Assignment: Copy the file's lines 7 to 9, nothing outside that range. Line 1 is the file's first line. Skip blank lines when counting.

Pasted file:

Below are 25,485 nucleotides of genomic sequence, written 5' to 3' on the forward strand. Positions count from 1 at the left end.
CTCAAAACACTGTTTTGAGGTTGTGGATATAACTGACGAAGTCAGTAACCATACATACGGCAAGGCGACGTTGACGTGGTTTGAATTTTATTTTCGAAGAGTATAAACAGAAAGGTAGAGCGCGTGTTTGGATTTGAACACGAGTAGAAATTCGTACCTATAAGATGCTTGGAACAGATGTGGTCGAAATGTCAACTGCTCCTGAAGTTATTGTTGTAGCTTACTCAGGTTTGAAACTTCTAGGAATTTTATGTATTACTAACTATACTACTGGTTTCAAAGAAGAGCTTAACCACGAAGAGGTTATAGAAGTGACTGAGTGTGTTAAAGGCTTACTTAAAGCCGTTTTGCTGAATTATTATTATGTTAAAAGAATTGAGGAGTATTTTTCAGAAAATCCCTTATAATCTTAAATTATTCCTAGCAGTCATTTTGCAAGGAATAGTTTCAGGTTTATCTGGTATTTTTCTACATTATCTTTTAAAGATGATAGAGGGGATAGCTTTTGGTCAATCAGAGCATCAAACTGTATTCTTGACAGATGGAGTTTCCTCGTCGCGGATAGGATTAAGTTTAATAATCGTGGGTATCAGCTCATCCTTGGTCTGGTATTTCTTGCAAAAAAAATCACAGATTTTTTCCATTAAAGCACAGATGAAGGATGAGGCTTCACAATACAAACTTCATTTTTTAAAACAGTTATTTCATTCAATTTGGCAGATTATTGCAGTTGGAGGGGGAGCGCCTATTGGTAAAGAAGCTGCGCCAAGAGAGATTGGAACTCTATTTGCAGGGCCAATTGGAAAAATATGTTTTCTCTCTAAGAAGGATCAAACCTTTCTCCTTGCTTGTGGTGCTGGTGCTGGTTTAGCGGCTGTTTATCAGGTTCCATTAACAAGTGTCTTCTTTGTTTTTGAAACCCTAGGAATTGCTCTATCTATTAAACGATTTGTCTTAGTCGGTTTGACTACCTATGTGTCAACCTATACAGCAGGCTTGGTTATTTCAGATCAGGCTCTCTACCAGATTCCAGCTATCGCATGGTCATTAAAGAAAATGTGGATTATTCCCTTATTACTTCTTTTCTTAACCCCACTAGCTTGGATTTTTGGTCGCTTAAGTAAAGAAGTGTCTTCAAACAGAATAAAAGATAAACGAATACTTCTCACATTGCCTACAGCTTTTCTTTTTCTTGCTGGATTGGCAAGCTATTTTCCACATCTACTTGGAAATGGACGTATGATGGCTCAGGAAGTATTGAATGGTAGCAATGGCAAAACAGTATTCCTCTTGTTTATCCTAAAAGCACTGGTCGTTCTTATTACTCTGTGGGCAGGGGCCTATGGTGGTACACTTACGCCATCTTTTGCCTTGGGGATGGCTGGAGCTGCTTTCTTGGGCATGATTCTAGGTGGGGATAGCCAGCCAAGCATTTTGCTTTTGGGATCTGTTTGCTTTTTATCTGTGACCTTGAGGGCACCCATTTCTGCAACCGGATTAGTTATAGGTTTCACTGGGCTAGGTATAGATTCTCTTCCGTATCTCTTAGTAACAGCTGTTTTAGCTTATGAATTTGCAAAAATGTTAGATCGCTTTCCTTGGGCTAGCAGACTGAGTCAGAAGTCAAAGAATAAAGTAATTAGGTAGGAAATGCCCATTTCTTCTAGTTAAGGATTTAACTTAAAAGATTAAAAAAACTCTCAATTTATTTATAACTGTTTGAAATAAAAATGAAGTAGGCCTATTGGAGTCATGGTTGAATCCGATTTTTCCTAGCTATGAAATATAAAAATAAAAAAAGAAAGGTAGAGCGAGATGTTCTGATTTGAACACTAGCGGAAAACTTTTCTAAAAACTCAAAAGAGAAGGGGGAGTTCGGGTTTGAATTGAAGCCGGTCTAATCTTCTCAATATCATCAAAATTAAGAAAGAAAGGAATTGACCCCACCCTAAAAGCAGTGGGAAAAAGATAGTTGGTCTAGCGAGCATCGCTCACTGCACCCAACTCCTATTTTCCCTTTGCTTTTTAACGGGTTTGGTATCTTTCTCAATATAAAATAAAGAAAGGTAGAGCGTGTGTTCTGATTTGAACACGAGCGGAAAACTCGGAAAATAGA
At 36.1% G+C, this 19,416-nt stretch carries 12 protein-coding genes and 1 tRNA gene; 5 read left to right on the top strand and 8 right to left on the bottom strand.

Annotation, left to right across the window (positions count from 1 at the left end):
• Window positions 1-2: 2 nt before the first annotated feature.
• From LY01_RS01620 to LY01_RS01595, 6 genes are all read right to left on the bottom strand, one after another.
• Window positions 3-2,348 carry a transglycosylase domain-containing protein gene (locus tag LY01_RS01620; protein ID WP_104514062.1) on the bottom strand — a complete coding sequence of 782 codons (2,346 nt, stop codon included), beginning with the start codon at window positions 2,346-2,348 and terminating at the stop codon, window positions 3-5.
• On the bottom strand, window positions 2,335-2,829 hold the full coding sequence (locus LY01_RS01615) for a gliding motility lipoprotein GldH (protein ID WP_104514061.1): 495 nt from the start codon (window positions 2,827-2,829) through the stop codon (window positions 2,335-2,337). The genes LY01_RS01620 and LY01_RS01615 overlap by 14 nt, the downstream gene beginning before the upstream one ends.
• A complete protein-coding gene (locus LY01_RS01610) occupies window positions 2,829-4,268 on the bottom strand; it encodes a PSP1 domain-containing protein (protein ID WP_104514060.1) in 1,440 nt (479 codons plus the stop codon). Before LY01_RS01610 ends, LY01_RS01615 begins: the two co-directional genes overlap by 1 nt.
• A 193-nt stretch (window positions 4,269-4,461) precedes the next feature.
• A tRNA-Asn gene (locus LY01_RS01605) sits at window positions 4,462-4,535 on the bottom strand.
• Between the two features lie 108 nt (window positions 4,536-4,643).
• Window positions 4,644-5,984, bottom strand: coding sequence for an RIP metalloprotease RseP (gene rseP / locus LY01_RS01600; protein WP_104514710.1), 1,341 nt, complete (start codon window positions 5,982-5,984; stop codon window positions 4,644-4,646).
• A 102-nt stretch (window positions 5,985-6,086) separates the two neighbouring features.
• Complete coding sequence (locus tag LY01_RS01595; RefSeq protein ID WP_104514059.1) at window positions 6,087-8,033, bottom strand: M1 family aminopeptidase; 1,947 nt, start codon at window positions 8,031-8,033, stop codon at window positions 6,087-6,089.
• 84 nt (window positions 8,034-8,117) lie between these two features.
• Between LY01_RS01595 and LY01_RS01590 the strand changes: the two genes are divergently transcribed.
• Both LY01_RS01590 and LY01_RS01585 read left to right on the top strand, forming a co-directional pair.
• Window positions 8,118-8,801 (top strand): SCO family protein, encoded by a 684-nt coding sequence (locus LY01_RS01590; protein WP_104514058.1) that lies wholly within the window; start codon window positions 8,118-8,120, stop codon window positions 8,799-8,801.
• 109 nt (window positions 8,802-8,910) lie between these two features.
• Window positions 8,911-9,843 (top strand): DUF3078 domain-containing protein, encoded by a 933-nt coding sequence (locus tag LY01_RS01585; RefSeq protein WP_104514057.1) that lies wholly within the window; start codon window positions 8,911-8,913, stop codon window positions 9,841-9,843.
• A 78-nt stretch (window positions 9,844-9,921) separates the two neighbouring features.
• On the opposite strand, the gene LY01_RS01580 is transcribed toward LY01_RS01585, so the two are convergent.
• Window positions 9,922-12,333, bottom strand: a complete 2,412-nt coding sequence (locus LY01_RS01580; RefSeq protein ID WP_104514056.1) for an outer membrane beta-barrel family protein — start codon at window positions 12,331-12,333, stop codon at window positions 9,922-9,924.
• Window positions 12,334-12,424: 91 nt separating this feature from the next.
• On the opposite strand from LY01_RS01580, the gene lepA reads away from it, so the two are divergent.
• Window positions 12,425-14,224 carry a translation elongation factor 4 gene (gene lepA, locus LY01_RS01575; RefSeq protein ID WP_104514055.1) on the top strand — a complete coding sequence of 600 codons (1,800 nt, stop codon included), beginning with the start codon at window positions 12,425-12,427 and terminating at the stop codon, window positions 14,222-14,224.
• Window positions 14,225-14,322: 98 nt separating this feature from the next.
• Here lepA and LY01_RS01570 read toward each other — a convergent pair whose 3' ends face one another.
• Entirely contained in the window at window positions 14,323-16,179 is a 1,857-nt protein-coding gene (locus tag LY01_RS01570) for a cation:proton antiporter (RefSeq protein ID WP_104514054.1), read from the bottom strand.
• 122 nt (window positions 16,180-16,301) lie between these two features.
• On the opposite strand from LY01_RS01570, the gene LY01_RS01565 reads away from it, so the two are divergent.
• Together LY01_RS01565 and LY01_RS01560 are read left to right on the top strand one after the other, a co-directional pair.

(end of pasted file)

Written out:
• Window positions 3-2,348 carry a transglycosylase domain-containing protein gene (locus tag LY01_RS01620; protein ID WP_104514062.1) on the bottom strand — a complete coding sequence of 782 codons (2,346 nt, stop codon included), beginning with the start codon at window positions 2,346-2,348 and terminating at the stop codon, window positions 3-5.
• On the bottom strand, window positions 2,335-2,829 hold the full coding sequence (locus LY01_RS01615) for a gliding motility lipoprotein GldH (protein ID WP_104514061.1): 495 nt from the start codon (window positions 2,827-2,829) through the stop codon (window positions 2,335-2,337). The genes LY01_RS01620 and LY01_RS01615 overlap by 14 nt, the downstream gene beginning before the upstream one ends.
• A complete protein-coding gene (locus LY01_RS01610) occupies window positions 2,829-4,268 on the bottom strand; it encodes a PSP1 domain-containing protein (protein ID WP_104514060.1) in 1,440 nt (479 codons plus the stop codon). Before LY01_RS01610 ends, LY01_RS01615 begins: the two co-directional genes overlap by 1 nt.